3 Great Places to Disappear in South America


If you follow travel related news, you might have recently heard the story of Garret Hand and Jamie Neal. These two travelers from the US ended up “missing” in Peru last month. After a frantic search by friends and family that made its way all the way to the mainstream media, the couple was found safe and sound on a boat in the Peruvian Amazon. They had simply been having such a great time, in this remote corner of Peru, that they had completely forgotten to call home.

Well, if this sounds like your type of South American adventure, I have a few more remote places that would be great places to “disappear” for awhile.

The Darien Gap

Note: I said these are great places to disappear, as in remote with little internet access or connections with the outside world; I did not say safe. If you go to the Darien Gap, you will definitely disappear… but you also might not come back.

This 125 mile of land sits at the border between Panama and Colombia. It is a landscape of mountains and jungles, rivers and swamps. The Pan-American Highway which stretches over harsh landscapes from the very tip of Patagonia in Argentina to the very top of Alaska has only one break – the Darien Gap. No roads, no real settlements, and controlled by rebel groups – this is a place where you seriously might disappear for good.

Laguna San Rafael National Park

This national park in Chile showed up on the Forbes list of “Most Remote Places in the World” for good reason. Located at the very end of the world, the Laguna San Rafael National Park is huge with over 6,720 square miles of wilderness. Glaciers fill the valleys and the only way in is by ships and small boats.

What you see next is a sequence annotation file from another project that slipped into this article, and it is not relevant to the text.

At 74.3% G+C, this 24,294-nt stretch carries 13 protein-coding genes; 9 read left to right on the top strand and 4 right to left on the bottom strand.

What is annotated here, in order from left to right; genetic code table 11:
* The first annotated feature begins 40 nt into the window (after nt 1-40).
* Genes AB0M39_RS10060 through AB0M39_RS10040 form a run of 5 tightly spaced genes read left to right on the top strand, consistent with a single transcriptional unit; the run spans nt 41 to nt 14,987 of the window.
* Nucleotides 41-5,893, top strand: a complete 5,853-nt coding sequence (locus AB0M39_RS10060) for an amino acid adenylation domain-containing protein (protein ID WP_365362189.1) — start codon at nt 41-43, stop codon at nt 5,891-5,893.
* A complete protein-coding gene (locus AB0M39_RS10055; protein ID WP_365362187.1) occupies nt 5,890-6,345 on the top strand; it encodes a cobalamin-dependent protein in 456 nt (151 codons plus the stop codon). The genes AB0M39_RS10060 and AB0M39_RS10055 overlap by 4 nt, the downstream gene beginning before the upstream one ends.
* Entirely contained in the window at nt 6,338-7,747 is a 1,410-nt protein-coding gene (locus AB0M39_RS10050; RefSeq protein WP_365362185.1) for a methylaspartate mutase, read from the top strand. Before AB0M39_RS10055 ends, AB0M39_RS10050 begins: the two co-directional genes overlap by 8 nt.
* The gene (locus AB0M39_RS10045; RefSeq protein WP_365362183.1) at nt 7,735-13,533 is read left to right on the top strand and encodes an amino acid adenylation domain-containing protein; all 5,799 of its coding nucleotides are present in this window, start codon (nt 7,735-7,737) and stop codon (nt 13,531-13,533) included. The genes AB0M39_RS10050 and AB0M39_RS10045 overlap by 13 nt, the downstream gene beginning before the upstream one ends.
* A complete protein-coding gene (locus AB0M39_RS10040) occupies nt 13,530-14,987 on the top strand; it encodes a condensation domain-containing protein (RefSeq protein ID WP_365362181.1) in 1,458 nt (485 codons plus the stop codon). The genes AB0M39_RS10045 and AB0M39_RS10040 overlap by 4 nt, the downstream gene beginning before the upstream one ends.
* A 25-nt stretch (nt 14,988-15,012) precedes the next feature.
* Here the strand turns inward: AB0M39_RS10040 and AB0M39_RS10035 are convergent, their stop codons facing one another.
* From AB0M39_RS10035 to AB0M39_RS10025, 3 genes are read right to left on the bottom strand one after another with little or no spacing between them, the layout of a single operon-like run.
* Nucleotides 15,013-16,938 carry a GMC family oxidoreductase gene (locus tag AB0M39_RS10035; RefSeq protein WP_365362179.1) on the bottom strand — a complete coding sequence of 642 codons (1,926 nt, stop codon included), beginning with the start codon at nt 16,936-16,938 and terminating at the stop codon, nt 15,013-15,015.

If is wasn’t remote enough, adventurers and mountaineers head into this region for weeks at a time to test themselves in the pristine wilderness. Imagine camping on a glacier, hundreds of miles from a reliable internet connection. Stay here long enough and you really will have disappeared.

The Jungles of Suriname

Suriname isn’t necessarily remote but it sure is unknown. Even if you do get the chance to call home, when you tell them you are in Suriname, there is a good chance they are going to be wondering how you got to Africa.

Suriname is one of those tiny countries above Brazil on the Caribbean coast of South America. It is an old Dutch colony but the country actually has an incredible mix of cultures and in the capital city, it is quite normal to hear people speaking everything from Dutch to Hindi to Sranan Tongo (a local Creole language with lots of English, Dutch, and Portuguese influence).

If you truly want to get lost, head south and into the jungle. As you travel the roads will slowly go from paved to dirt to mud trails and eventually end at one of the rivers. From there you’re only option is to hop a boat and continue deep into the jungle. The only people you run into now are the descendants of African slaves who escaped to these deep forest communities. This area of Suriname is slightly more connected to the outside world now-a-days thats to a mini-gold rush happening in the country’s interior but you’ll still be one of the few and possibly the only tourists this far south.

Couple Travel Tips

  • Have an adventure and get a little lost; it’s all part of the fun. You probably should warn your family back home that you’ll be out of touch for awhile though.
  • If you really are considering going to the Darien Gap, reconsider, and if not, your “safest” option would be to team up with one of the 4×4 jeep trips that occasionally attempt the journey.
  • Make sure you have excellent travel insurance if you plan on going off the beaten path. The cost of an airvac out of the middle of the jungle could definitely put a damper on your trip.

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